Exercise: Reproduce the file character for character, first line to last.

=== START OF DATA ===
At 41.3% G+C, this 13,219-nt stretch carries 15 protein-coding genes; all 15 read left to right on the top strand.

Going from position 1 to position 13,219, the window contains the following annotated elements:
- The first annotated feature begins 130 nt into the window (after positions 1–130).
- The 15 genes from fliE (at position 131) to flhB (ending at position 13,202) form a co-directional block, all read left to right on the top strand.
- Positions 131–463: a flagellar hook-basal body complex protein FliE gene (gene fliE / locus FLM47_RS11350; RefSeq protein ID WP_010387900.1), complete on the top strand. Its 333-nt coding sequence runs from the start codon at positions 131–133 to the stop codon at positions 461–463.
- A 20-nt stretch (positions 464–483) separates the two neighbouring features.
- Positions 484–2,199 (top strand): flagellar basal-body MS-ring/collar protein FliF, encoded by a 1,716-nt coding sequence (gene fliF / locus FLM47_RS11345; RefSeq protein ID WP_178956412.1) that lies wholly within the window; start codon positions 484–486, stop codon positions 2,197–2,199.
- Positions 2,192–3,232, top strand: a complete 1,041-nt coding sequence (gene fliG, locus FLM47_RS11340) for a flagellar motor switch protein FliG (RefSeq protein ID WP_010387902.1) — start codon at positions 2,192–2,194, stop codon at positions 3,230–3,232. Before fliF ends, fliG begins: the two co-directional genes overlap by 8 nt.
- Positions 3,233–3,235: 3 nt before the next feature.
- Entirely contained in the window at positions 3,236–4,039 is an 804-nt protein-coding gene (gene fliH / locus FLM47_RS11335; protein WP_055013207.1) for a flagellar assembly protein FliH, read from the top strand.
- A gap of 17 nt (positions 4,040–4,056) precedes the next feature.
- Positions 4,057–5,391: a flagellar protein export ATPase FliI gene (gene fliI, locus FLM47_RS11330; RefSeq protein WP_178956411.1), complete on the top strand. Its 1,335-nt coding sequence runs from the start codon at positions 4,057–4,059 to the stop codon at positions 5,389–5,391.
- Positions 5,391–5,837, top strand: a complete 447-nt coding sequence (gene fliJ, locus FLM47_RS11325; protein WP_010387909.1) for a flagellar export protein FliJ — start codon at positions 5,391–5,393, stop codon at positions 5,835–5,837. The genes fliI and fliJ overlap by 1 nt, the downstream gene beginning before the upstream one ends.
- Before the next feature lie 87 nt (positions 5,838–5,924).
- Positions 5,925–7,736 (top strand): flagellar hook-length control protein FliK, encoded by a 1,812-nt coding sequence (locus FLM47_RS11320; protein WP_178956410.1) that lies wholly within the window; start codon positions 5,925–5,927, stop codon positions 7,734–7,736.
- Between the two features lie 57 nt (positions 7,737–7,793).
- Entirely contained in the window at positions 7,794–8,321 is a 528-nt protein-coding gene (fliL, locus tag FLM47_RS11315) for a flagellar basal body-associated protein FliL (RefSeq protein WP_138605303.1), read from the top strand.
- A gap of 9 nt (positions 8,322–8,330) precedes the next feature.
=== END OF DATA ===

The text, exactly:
At 41.3% G+C, this 13,219-nt stretch carries 15 protein-coding genes; all 15 read left to right on the top strand.

Going from position 1 to position 13,219, the window contains the following annotated elements:
- The first annotated feature begins 130 nt into the window (after positions 1–130).
- The 15 genes from fliE (at position 131) to flhB (ending at position 13,202) form a co-directional block, all read left to right on the top strand.
- Positions 131–463: a flagellar hook-basal body complex protein FliE gene (gene fliE / locus FLM47_RS11350; RefSeq protein ID WP_010387900.1), complete on the top strand. Its 333-nt coding sequence runs from the start codon at positions 131–133 to the stop codon at positions 461–463.
- A 20-nt stretch (positions 464–483) separates the two neighbouring features.
- Positions 484–2,199 (top strand): flagellar basal-body MS-ring/collar protein FliF, encoded by a 1,716-nt coding sequence (gene fliF / locus FLM47_RS11345; RefSeq protein ID WP_178956412.1) that lies wholly within the window; start codon positions 484–486, stop codon positions 2,197–2,199.
- Positions 2,192–3,232, top strand: a complete 1,041-nt coding sequence (gene fliG, locus FLM47_RS11340) for a flagellar motor switch protein FliG (RefSeq protein ID WP_010387902.1) — start codon at positions 2,192–2,194, stop codon at positions 3,230–3,232. Before fliF ends, fliG begins: the two co-directional genes overlap by 8 nt.
- Positions 3,233–3,235: 3 nt before the next feature.
- Entirely contained in the window at positions 3,236–4,039 is an 804-nt protein-coding gene (gene fliH / locus FLM47_RS11335; protein WP_055013207.1) for a flagellar assembly protein FliH, read from the top strand.
- A gap of 17 nt (positions 4,040–4,056) precedes the next feature.
- Positions 4,057–5,391: a flagellar protein export ATPase FliI gene (gene fliI, locus FLM47_RS11330; RefSeq protein WP_178956411.1), complete on the top strand. Its 1,335-nt coding sequence runs from the start codon at positions 4,057–4,059 to the stop codon at positions 5,389–5,391.
- Positions 5,391–5,837, top strand: a complete 447-nt coding sequence (gene fliJ, locus FLM47_RS11325; protein WP_010387909.1) for a flagellar export protein FliJ — start codon at positions 5,391–5,393, stop codon at positions 5,835–5,837. The genes fliI and fliJ overlap by 1 nt, the downstream gene beginning before the upstream one ends.
- Before the next feature lie 87 nt (positions 5,838–5,924).
- Positions 5,925–7,736 (top strand): flagellar hook-length control protein FliK, encoded by a 1,812-nt coding sequence (locus FLM47_RS11320; protein WP_178956410.1) that lies wholly within the window; start codon positions 5,925–5,927, stop codon positions 7,734–7,736.
- Between the two features lie 57 nt (positions 7,737–7,793).
- Entirely contained in the window at positions 7,794–8,321 is a 528-nt protein-coding gene (fliL, locus tag FLM47_RS11315) for a flagellar basal body-associated protein FliL (RefSeq protein WP_138605303.1), read from the top strand.
- A gap of 9 nt (positions 8,322–8,330) precedes the next feature.